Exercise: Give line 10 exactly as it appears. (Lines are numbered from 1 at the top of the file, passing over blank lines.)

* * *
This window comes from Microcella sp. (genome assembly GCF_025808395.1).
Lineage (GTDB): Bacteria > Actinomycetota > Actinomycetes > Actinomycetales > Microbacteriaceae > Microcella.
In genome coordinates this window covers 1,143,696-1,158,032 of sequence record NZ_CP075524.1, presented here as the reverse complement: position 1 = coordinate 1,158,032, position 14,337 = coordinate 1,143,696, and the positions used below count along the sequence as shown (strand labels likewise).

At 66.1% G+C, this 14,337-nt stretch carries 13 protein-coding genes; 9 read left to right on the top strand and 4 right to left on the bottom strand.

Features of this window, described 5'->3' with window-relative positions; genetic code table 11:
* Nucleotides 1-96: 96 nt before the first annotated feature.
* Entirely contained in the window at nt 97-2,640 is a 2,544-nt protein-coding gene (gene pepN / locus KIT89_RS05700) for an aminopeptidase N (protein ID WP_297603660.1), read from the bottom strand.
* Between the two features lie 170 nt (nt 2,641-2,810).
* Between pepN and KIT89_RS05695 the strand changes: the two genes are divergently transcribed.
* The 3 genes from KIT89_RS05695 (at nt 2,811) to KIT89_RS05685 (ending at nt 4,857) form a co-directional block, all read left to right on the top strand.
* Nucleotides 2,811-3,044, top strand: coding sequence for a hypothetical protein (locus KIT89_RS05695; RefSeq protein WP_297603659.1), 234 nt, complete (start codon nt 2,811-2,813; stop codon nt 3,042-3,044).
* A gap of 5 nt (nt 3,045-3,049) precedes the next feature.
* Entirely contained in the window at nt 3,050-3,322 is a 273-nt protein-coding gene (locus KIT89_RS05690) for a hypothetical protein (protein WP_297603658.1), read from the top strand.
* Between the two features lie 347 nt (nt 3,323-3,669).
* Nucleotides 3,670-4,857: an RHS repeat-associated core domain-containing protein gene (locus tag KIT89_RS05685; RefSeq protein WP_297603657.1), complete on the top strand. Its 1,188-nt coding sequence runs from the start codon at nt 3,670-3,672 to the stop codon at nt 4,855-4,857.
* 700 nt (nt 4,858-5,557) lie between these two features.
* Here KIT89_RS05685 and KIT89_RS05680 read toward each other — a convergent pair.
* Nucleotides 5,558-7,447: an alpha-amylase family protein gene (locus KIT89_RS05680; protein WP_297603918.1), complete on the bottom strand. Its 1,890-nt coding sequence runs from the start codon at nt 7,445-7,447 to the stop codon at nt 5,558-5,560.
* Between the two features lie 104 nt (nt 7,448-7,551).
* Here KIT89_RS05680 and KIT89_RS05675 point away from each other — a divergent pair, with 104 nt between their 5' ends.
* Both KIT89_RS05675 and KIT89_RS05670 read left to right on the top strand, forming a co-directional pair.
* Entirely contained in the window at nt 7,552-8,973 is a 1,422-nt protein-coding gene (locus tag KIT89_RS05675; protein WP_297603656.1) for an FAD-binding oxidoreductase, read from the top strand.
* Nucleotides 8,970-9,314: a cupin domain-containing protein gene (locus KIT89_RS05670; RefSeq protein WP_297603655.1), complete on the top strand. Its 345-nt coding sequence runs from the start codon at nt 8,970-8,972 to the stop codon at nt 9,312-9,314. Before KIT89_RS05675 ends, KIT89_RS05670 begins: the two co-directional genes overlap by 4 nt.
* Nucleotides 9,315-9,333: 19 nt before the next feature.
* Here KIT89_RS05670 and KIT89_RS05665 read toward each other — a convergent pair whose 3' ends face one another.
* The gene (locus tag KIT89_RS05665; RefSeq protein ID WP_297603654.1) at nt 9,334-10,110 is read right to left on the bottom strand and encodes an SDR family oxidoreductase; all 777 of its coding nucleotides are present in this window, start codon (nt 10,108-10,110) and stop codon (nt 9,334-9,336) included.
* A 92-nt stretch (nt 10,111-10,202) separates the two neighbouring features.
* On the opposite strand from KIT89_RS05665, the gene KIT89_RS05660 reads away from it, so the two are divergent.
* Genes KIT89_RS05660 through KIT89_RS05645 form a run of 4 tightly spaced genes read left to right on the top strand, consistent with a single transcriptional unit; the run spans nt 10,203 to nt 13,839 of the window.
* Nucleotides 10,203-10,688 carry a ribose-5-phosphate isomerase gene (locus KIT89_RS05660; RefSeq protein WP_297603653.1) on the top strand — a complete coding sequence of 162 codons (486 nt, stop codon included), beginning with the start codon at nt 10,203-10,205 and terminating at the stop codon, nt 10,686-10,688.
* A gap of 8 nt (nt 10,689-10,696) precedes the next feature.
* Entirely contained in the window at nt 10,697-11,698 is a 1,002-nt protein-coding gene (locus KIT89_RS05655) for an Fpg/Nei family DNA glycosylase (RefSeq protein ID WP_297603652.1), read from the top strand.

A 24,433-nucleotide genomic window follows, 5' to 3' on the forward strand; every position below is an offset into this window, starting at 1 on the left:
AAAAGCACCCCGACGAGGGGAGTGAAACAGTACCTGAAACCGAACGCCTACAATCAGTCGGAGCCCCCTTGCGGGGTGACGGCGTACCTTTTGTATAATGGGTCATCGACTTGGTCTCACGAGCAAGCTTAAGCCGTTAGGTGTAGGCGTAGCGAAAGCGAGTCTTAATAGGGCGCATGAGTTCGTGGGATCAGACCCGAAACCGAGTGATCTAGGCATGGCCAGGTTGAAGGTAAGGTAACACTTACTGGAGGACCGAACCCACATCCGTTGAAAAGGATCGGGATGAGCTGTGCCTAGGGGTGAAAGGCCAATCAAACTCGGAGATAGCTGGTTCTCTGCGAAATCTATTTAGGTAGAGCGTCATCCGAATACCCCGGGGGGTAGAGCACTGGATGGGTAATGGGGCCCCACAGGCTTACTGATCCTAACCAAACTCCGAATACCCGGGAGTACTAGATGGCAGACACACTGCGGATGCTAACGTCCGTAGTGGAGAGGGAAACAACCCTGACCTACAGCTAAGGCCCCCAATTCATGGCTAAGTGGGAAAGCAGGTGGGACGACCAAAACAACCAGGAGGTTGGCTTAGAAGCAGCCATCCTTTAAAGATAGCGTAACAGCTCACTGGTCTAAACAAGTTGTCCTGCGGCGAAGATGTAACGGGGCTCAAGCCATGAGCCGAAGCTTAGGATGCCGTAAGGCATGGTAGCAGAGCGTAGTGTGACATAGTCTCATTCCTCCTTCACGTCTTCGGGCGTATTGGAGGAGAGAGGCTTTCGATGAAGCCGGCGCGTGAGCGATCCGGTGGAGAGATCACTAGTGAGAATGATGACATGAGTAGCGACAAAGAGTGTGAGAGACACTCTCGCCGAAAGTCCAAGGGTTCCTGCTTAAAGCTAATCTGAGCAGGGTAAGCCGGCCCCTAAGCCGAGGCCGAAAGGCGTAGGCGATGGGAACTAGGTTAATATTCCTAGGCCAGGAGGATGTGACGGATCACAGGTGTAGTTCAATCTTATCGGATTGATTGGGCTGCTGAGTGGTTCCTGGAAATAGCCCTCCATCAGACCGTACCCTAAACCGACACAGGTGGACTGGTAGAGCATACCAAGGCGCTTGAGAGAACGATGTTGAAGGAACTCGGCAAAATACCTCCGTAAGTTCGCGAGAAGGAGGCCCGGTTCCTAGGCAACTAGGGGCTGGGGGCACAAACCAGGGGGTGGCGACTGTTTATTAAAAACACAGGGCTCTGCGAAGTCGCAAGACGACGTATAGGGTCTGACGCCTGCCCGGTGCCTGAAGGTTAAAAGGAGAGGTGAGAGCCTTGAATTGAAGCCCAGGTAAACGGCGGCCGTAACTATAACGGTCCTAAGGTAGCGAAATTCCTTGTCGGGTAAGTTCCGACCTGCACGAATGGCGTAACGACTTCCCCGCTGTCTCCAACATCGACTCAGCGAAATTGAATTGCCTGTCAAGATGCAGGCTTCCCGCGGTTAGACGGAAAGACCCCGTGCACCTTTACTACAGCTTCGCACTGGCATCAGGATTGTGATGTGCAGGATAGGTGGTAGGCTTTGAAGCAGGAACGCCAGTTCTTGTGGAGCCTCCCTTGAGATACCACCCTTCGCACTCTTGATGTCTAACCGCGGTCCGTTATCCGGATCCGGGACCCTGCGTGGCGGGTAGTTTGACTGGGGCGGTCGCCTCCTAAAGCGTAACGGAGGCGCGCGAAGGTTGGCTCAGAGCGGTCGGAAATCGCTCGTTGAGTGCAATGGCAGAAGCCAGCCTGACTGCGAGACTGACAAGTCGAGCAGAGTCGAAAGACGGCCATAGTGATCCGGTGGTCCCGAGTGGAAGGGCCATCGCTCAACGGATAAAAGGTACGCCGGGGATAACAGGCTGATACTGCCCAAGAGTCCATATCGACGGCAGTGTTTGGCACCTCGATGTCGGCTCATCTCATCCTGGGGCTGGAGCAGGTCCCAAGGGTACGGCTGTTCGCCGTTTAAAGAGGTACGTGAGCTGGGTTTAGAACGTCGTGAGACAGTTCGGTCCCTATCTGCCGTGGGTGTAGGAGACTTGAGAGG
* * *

* The 3 genes from KIT89_RS05695 (at nt 2,811) to KIT89_RS05685 (ending at nt 4,857) form a co-directional block, all read left to right on the top strand.